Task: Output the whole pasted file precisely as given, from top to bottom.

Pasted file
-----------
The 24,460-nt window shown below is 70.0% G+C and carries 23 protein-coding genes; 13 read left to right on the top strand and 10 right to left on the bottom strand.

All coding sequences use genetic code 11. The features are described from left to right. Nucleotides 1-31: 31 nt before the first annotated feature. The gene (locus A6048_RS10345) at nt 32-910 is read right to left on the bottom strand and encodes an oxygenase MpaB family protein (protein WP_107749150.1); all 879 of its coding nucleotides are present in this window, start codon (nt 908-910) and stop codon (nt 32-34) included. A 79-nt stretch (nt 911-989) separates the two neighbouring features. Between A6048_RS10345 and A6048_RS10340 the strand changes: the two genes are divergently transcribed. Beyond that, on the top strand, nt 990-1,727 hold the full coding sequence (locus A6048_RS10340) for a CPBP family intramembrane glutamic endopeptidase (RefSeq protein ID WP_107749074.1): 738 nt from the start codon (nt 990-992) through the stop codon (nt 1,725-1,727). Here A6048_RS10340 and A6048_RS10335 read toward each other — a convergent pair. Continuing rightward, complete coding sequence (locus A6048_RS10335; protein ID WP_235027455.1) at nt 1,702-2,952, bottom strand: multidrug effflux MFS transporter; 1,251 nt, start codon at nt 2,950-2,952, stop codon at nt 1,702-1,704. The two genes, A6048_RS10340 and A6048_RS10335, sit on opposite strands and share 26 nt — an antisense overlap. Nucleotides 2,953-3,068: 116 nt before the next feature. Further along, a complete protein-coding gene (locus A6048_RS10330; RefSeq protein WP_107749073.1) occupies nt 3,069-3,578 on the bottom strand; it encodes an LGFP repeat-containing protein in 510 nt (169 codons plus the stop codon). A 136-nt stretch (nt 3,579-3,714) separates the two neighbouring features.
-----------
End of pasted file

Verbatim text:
The 24,460-nt window shown below is 70.0% G+C and carries 23 protein-coding genes; 13 read left to right on the top strand and 10 right to left on the bottom strand.

All coding sequences use genetic code 11. The features are described from left to right. Nucleotides 1-31: 31 nt before the first annotated feature. The gene (locus A6048_RS10345) at nt 32-910 is read right to left on the bottom strand and encodes an oxygenase MpaB family protein (protein WP_107749150.1); all 879 of its coding nucleotides are present in this window, start codon (nt 908-910) and stop codon (nt 32-34) included. A 79-nt stretch (nt 911-989) separates the two neighbouring features. Between A6048_RS10345 and A6048_RS10340 the strand changes: the two genes are divergently transcribed. Beyond that, on the top strand, nt 990-1,727 hold the full coding sequence (locus A6048_RS10340) for a CPBP family intramembrane glutamic endopeptidase (RefSeq protein ID WP_107749074.1): 738 nt from the start codon (nt 990-992) through the stop codon (nt 1,725-1,727). Here A6048_RS10340 and A6048_RS10335 read toward each other — a convergent pair. Continuing rightward, complete coding sequence (locus A6048_RS10335; protein ID WP_235027455.1) at nt 1,702-2,952, bottom strand: multidrug effflux MFS transporter; 1,251 nt, start codon at nt 2,950-2,952, stop codon at nt 1,702-1,704. The two genes, A6048_RS10340 and A6048_RS10335, sit on opposite strands and share 26 nt — an antisense overlap. Nucleotides 2,953-3,068: 116 nt before the next feature. Further along, a complete protein-coding gene (locus A6048_RS10330; RefSeq protein WP_107749073.1) occupies nt 3,069-3,578 on the bottom strand; it encodes an LGFP repeat-containing protein in 510 nt (169 codons plus the stop codon). A 136-nt stretch (nt 3,579-3,714) separates the two neighbouring features.